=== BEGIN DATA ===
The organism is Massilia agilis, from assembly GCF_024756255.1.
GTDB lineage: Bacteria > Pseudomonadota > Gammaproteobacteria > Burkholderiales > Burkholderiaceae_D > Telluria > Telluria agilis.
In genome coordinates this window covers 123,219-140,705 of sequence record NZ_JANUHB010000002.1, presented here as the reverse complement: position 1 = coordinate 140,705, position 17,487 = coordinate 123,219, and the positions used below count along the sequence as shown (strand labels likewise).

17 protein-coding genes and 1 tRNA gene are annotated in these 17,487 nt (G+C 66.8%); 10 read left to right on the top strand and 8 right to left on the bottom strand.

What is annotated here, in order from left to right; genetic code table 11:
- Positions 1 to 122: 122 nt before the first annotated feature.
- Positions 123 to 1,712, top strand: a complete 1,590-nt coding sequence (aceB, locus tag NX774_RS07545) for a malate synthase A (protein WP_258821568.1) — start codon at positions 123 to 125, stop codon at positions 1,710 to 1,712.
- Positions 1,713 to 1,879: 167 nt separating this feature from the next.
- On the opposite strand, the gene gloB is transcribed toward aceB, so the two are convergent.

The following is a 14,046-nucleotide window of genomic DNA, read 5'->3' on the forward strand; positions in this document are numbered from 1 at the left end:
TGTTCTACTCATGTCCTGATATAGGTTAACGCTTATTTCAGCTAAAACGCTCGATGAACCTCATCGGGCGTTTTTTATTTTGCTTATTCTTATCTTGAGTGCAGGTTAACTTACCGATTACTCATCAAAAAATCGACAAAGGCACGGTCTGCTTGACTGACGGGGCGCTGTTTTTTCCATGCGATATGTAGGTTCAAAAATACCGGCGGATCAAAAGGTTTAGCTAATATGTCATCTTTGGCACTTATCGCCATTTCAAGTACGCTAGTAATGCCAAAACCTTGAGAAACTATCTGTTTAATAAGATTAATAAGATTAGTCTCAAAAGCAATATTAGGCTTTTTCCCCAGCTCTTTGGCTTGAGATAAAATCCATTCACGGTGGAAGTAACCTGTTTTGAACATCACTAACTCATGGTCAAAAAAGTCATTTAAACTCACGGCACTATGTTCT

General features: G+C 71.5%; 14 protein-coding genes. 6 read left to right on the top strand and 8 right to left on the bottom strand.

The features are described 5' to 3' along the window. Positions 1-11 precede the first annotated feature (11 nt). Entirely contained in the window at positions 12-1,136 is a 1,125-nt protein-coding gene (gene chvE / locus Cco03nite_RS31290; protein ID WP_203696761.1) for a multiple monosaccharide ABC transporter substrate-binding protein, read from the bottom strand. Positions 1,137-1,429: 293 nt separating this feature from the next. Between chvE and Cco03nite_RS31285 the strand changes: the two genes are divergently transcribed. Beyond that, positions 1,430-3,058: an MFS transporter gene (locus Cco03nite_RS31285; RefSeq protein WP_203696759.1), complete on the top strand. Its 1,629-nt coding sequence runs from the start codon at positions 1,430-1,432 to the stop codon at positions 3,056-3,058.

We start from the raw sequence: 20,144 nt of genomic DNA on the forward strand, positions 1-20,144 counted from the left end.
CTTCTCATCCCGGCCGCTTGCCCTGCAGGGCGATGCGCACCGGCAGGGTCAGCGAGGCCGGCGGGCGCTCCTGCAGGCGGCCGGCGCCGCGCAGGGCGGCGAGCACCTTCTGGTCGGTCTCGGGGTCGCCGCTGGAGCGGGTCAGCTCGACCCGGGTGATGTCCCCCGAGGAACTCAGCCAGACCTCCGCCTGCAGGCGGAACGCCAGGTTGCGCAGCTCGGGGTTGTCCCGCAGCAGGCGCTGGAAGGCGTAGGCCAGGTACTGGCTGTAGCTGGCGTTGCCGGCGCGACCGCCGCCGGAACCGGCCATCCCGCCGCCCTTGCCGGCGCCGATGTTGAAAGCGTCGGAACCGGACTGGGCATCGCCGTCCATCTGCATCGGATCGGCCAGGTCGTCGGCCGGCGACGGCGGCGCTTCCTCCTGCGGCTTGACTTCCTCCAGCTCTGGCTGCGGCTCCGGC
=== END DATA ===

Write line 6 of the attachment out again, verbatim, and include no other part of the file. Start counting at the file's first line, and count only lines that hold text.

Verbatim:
- Positions 1 to 122: 122 nt before the first annotated feature.